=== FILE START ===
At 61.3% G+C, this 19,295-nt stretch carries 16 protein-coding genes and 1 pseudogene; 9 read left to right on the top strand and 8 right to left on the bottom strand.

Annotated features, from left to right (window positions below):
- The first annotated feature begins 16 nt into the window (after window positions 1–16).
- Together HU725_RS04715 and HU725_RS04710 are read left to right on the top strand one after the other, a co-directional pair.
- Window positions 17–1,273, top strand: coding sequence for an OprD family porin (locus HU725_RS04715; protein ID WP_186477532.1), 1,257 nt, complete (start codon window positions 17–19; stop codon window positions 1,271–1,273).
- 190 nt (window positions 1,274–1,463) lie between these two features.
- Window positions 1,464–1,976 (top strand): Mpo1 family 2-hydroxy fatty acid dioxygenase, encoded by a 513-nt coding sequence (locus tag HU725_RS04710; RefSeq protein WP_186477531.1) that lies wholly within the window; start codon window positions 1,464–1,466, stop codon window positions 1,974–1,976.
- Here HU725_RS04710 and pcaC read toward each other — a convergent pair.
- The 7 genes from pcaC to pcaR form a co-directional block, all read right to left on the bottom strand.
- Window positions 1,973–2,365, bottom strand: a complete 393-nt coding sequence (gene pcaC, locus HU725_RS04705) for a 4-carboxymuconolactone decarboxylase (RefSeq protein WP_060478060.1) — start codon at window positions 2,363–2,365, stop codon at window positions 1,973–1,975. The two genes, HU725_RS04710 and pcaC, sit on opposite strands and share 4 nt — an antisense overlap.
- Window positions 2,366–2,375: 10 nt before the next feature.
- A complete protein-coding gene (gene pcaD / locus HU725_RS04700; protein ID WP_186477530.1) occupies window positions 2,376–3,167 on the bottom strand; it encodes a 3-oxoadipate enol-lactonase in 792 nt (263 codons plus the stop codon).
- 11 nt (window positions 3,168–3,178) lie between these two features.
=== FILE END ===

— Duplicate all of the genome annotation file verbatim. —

At 61.3% G+C, this 19,295-nt stretch carries 16 protein-coding genes and 1 pseudogene; 9 read left to right on the top strand and 8 right to left on the bottom strand.

Annotated features, from left to right (window positions below):
- The first annotated feature begins 16 nt into the window (after window positions 1–16).
- Together HU725_RS04715 and HU725_RS04710 are read left to right on the top strand one after the other, a co-directional pair.
- Window positions 17–1,273, top strand: coding sequence for an OprD family porin (locus HU725_RS04715; protein ID WP_186477532.1), 1,257 nt, complete (start codon window positions 17–19; stop codon window positions 1,271–1,273).
- 190 nt (window positions 1,274–1,463) lie between these two features.
- Window positions 1,464–1,976 (top strand): Mpo1 family 2-hydroxy fatty acid dioxygenase, encoded by a 513-nt coding sequence (locus tag HU725_RS04710; RefSeq protein WP_186477531.1) that lies wholly within the window; start codon window positions 1,464–1,466, stop codon window positions 1,974–1,976.
- Here HU725_RS04710 and pcaC read toward each other — a convergent pair.
- The 7 genes from pcaC to pcaR form a co-directional block, all read right to left on the bottom strand.
- Window positions 1,973–2,365, bottom strand: a complete 393-nt coding sequence (gene pcaC, locus HU725_RS04705) for a 4-carboxymuconolactone decarboxylase (RefSeq protein WP_060478060.1) — start codon at window positions 2,363–2,365, stop codon at window positions 1,973–1,975. The two genes, HU725_RS04710 and pcaC, sit on opposite strands and share 4 nt — an antisense overlap.
- Window positions 2,366–2,375: 10 nt before the next feature.
- A complete protein-coding gene (gene pcaD / locus HU725_RS04700; protein ID WP_186477530.1) occupies window positions 2,376–3,167 on the bottom strand; it encodes a 3-oxoadipate enol-lactonase in 792 nt (263 codons plus the stop codon).
- 11 nt (window positions 3,168–3,178) lie between these two features.